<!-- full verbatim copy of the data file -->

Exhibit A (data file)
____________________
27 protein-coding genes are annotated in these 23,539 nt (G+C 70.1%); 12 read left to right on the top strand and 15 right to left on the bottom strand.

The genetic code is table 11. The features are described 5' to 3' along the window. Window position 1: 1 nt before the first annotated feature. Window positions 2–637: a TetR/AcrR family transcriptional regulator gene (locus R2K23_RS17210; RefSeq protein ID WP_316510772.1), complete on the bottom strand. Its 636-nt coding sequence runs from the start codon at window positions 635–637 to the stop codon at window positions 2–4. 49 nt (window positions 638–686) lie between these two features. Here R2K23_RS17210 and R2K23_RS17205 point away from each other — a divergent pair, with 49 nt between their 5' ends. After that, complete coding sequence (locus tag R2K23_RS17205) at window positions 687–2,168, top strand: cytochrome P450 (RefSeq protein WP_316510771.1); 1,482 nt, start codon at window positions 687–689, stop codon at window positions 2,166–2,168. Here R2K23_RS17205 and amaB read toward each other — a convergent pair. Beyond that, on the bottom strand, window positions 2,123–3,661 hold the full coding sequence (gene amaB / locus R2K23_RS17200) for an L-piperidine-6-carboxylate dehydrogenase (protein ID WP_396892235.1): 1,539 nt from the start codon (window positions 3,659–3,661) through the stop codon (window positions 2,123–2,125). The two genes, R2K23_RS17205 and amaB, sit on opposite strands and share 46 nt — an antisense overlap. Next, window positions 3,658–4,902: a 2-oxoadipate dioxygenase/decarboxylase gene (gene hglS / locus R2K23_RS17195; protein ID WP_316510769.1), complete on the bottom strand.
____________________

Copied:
27 protein-coding genes are annotated in these 23,539 nt (G+C 70.1%); 12 read left to right on the top strand and 15 right to left on the bottom strand.

The genetic code is table 11. The features are described 5' to 3' along the window. Window position 1: 1 nt before the first annotated feature. Window positions 2–637: a TetR/AcrR family transcriptional regulator gene (locus R2K23_RS17210; RefSeq protein ID WP_316510772.1), complete on the bottom strand. Its 636-nt coding sequence runs from the start codon at window positions 635–637 to the stop codon at window positions 2–4. 49 nt (window positions 638–686) lie between these two features. Here R2K23_RS17210 and R2K23_RS17205 point away from each other — a divergent pair, with 49 nt between their 5' ends. After that, complete coding sequence (locus tag R2K23_RS17205) at window positions 687–2,168, top strand: cytochrome P450 (RefSeq protein WP_316510771.1); 1,482 nt, start codon at window positions 687–689, stop codon at window positions 2,166–2,168. Here R2K23_RS17205 and amaB read toward each other — a convergent pair. Beyond that, on the bottom strand, window positions 2,123–3,661 hold the full coding sequence (gene amaB / locus R2K23_RS17200) for an L-piperidine-6-carboxylate dehydrogenase (protein ID WP_396892235.1): 1,539 nt from the start codon (window positions 3,659–3,661) through the stop codon (window positions 2,123–2,125). The two genes, R2K23_RS17205 and amaB, sit on opposite strands and share 46 nt — an antisense overlap. Next, window positions 3,658–4,902: a 2-oxoadipate dioxygenase/decarboxylase gene (gene hglS / locus R2K23_RS17195; protein ID WP_316510769.1), complete on the bottom strand.